This section has been written by the MySQL developers, so it should be read with that in mind. But there are NO factual errors that we know of.
For a list of all supported limits, functions and types, see the
crash-me web page.
mSQLshould be quicker at:
INSERToperations into very simple tables with few columns and keys.
SELECTon something that isn't an index. (A table scan is very easy.)
mSQL(and most other SQL implementions) on the following:
SELECTwith many expressions.
SELECTon large tables.
mSQL, once one connection is established, all others must wait until the first has finished, regardless of whether the connection is running a query that is short or long. When the first connection terminates, the next can be served, while all the others wait again, etc.
mSQLcan become pathologically slow if you change the order of tables in a
SELECT. In the benchmark suite, a time more than 15000 times slower than MySQL was seen. This is due to
mSQL's lack of a join optimizer to order tables in the optimal order. However, if you put the tables in exactly the right order in
mSQL2 and the
WHEREis simple and uses index columns, the join will be relatively fast! See section 11 The MySQL benchmark suite.
mSQLdoes not support
GROUP BYat all. MySQL supports a full
GROUP BYwith both
HAVINGand the following functions:
COUNT(*)is optimized to return very quickly if the
SELECTretrieves from one table, no other columns are retrieved and there is no
MAX()may take string arguments.
UPDATEwith calculations. MySQL can do calculations in an
UPDATE. For example:
mysql> UPDATE SET x=x*10+y WHERE x<20;
SELECTwith functions. MySQL has many functions (too many to list here; see section 7.3 Functions for use in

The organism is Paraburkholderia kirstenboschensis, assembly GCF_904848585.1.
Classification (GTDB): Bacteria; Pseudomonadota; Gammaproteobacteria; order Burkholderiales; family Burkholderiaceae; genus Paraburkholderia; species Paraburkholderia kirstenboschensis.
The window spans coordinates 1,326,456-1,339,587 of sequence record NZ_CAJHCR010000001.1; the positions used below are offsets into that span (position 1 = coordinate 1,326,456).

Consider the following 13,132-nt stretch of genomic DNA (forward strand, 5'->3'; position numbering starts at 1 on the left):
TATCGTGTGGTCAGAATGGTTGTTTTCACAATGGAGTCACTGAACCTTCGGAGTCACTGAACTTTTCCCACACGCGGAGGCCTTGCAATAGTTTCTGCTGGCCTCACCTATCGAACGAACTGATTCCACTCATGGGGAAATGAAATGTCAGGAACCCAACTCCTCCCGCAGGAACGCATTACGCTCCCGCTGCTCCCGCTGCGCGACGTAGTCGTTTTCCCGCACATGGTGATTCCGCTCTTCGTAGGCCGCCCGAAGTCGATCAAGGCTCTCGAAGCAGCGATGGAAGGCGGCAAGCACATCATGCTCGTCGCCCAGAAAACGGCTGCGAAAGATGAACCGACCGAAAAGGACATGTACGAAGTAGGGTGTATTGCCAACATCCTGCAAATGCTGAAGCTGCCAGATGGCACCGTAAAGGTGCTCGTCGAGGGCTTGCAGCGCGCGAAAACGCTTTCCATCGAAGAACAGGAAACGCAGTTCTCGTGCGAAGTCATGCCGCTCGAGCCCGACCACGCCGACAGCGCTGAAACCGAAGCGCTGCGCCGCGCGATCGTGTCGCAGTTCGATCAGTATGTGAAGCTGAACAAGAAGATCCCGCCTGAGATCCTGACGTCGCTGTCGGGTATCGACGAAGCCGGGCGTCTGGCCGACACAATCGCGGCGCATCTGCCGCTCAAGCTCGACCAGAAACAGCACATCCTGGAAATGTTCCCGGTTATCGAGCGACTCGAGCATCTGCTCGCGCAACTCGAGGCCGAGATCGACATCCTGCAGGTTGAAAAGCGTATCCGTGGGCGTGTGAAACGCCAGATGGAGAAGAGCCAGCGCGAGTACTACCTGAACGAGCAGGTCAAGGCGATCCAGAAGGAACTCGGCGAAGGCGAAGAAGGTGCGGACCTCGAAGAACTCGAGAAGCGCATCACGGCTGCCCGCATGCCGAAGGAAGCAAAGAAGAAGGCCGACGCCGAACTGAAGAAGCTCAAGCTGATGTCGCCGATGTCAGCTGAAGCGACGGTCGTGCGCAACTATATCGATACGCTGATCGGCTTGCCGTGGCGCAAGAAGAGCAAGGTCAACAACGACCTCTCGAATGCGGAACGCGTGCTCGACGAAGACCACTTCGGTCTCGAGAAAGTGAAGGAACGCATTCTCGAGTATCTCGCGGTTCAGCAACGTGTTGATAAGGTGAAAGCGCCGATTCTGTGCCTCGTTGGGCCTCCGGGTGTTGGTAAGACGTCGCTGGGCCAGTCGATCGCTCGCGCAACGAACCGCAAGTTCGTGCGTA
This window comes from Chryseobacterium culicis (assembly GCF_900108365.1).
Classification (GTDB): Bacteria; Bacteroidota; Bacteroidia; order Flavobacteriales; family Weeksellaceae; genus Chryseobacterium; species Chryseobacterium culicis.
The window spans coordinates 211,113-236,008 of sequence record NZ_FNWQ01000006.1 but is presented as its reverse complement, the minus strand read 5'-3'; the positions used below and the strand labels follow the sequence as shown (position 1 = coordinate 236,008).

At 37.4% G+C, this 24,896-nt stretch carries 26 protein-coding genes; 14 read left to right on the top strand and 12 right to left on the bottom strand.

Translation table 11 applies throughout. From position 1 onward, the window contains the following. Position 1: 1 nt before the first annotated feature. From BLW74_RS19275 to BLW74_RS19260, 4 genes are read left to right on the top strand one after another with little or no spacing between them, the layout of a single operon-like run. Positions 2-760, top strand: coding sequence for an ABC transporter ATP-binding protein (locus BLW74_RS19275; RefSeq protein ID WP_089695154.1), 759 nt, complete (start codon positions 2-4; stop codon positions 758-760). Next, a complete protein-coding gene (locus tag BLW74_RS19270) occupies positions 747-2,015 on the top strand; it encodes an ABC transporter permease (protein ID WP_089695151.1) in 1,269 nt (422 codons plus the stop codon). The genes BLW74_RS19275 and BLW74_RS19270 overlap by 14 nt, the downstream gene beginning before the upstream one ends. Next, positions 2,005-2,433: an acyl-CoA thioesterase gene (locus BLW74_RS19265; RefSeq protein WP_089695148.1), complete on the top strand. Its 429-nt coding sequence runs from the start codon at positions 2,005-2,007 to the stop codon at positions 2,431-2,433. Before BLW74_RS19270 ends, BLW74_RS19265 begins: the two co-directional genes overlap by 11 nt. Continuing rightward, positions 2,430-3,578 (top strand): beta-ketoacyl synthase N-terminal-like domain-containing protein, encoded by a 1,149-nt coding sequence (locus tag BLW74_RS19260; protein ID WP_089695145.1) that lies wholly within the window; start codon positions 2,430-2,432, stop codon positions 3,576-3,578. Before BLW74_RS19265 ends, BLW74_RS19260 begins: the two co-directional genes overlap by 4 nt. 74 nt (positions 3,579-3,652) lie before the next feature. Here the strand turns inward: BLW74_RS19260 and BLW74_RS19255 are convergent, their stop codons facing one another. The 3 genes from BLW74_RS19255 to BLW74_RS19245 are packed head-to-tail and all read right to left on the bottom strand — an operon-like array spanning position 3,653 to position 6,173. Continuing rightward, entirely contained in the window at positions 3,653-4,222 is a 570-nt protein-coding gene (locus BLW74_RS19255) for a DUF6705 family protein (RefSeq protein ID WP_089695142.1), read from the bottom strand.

MEDIUMINTthat is 3 bytes long. If you have 100,000,000 records, saving even one byte per record is very important.
mSQL2has a more limited set of column types, so it is more difficult to get small tables.
mSQLstability, so we cannot say anything about that.
mSQL, and is also less expensive than
mSQL. Whichever product you choose to use, remember to at least consider paying for a license or email support. (You are required to get a license if you include MySQL with a product that you sell, of course.)
mSQLwith some added features.
mSQLhas a JDBC driver, but we have too little experience with it to compare.
GROUP BYand so on are still not implemented in
mSQL, it has a lot of catching up to do. To get some perspective on this, you can view the
mSQL`HISTORY' file for the last year and compare it with the News section of the MySQL Reference Manual (see section D MySQL change history). It should be pretty obvious which one has developed most rapidly.
mSQLand MySQL have many interesting third-party tools. Since it is very easy to port upward (from
mSQLto MySQL), almost all the interesting applications that are available for
mSQLare also available for MySQL. MySQL comes with a simple
msql2mysqlprogram that fixes differences in spelling between
mSQLand MySQL for the most-used C API functions. For example, it changes instances of
mysql_connect(). Converting a client program from
mSQLto MySQL usually takes a couple of minutes.
mSQLtools for MySQL
According to our experience, it would just take a few hours to convert tools